Although primary production in the Antarctic Circumpolar Current is not above the world average and carbon burial rates are low, 70% of the world's opal burial occurs in this zone and it has been suggested that blooms of large diatoms are responsible for this extraordinary situation. Here we compare export fluxes during bloom and steady-state situations near the Antarctic Polar Front in the SE Atlantic.In a previous expedition during the austral spring, we observed the development of a bloom that led to the sudden export of particles (Rutgers van der Loeff et al., 1997). Here we report the results of a second expedition to the same area in summer (Dec-Jan), 3 years later. 234Th was monitored in the surface water and in Rosette casts down to a water depth of 500m as tracer of export production in an intensive sampling program within a box of 275 x 375 km.The distribution of particulate and dissolved 234Th was remarkably constant over time and location. Total (dissolved + particulate) 234Th activities were depleted relative to its parent 238U at the surface (234Th/238U activity ratio approximately 83%), reaching equilibrium at a depth of around 190m. This constant depletion corresponds to a 234Th export rate of 1115 dpm m-2 d-1, 35% of the value observed during the spring bloom.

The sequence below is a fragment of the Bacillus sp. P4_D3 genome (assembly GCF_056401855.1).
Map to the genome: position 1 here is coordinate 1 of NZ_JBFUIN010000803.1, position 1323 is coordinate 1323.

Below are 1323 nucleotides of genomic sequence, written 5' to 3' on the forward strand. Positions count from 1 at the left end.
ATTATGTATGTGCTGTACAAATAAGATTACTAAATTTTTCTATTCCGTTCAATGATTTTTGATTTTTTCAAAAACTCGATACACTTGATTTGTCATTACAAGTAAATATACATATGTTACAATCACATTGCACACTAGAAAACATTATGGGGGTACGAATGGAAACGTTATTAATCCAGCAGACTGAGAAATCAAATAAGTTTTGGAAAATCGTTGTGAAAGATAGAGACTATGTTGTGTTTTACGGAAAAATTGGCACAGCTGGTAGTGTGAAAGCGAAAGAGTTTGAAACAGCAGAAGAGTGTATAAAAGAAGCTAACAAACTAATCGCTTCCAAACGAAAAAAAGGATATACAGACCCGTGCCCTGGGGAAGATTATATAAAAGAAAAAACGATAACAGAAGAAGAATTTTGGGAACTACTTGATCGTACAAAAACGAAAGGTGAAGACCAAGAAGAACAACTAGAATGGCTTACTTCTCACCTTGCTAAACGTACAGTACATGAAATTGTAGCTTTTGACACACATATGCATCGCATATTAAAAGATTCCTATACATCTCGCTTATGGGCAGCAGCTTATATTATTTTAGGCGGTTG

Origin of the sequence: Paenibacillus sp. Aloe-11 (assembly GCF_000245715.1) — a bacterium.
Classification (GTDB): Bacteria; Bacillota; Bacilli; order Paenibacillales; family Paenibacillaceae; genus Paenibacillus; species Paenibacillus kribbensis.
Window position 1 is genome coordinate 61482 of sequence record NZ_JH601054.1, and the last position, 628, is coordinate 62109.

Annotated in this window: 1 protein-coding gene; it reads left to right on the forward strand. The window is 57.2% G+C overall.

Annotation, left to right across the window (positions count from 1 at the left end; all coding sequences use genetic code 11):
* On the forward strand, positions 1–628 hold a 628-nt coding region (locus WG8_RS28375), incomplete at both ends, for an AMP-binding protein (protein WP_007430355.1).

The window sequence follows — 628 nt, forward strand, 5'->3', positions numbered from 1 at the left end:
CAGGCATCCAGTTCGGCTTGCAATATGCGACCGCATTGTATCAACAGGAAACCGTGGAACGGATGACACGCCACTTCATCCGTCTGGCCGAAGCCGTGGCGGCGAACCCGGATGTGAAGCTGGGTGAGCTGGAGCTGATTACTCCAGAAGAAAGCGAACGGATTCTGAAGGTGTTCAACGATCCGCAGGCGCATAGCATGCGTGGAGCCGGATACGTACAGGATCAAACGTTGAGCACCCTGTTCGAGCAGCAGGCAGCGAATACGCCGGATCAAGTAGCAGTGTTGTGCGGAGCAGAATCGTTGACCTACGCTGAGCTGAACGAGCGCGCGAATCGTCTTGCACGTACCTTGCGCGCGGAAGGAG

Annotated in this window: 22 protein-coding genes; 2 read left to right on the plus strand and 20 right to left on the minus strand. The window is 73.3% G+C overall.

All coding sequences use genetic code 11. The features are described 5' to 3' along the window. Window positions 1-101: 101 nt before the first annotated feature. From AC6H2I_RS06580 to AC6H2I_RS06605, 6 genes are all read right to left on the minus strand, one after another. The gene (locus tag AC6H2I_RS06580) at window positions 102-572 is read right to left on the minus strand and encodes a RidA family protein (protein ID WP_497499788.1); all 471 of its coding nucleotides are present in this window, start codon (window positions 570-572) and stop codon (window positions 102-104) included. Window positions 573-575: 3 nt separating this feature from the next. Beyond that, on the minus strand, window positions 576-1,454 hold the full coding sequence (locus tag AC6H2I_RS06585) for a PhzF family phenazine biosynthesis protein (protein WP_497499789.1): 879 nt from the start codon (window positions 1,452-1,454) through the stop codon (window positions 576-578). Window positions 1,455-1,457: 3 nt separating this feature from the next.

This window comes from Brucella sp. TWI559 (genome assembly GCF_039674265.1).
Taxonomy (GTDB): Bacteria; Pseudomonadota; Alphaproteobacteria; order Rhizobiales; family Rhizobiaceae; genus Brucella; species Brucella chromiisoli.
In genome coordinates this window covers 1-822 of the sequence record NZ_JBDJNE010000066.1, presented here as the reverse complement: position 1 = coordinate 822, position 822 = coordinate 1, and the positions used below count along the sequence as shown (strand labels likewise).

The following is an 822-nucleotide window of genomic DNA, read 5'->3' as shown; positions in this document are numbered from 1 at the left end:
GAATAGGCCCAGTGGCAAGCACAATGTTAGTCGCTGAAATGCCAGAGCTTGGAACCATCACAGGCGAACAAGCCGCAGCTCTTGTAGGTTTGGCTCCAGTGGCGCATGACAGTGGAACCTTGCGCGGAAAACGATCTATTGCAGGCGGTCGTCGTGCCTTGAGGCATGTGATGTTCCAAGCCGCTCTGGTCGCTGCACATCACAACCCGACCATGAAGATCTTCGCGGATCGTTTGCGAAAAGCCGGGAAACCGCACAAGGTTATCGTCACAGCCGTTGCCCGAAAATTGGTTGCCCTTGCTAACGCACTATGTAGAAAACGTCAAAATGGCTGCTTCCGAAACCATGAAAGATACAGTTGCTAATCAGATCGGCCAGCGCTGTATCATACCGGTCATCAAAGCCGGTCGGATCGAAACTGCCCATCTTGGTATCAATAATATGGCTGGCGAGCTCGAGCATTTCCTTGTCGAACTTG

AWI Organizations > Geosciences > Marine Geology and Paleontology